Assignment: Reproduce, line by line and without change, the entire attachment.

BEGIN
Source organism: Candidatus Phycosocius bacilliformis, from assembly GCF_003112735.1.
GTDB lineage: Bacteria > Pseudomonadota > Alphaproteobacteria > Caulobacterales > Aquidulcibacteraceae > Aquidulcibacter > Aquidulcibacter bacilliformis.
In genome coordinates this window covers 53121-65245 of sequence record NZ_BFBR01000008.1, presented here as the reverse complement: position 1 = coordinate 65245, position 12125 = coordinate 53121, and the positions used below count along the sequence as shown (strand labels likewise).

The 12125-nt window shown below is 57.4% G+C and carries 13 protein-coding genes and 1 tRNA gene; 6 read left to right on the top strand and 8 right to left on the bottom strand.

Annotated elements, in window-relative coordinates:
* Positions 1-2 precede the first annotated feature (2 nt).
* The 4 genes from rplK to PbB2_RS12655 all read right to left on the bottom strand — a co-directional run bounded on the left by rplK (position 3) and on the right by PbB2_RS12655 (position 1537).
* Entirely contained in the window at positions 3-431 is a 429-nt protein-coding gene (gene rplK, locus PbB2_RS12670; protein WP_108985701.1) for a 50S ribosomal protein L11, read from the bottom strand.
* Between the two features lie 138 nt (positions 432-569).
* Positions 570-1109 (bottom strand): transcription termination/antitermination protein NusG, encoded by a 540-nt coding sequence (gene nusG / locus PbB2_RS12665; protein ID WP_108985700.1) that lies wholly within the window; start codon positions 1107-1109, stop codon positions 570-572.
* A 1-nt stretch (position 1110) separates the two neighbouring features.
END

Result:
Source organism: Candidatus Phycosocius bacilliformis, from assembly GCF_003112735.1.
GTDB lineage: Bacteria > Pseudomonadota > Alphaproteobacteria > Caulobacterales > Aquidulcibacteraceae > Aquidulcibacter > Aquidulcibacter bacilliformis.
In genome coordinates this window covers 53121-65245 of sequence record NZ_BFBR01000008.1, presented here as the reverse complement: position 1 = coordinate 65245, position 12125 = coordinate 53121, and the positions used below count along the sequence as shown (strand labels likewise).

The 12125-nt window shown below is 57.4% G+C and carries 13 protein-coding genes and 1 tRNA gene; 6 read left to right on the top strand and 8 right to left on the bottom strand.

Annotated elements, in window-relative coordinates:
* Positions 1-2 precede the first annotated feature (2 nt).
* The 4 genes from rplK to PbB2_RS12655 all read right to left on the bottom strand — a co-directional run bounded on the left by rplK (position 3) and on the right by PbB2_RS12655 (position 1537).
* Entirely contained in the window at positions 3-431 is a 429-nt protein-coding gene (gene rplK, locus PbB2_RS12670; protein WP_108985701.1) for a 50S ribosomal protein L11, read from the bottom strand.
* Between the two features lie 138 nt (positions 432-569).
* Positions 570-1109 (bottom strand): transcription termination/antitermination protein NusG, encoded by a 540-nt coding sequence (gene nusG / locus PbB2_RS12665; protein ID WP_108985700.1) that lies wholly within the window; start codon positions 1107-1109, stop codon positions 570-572.
* A 1-nt stretch (position 1110) separates the two neighbouring features.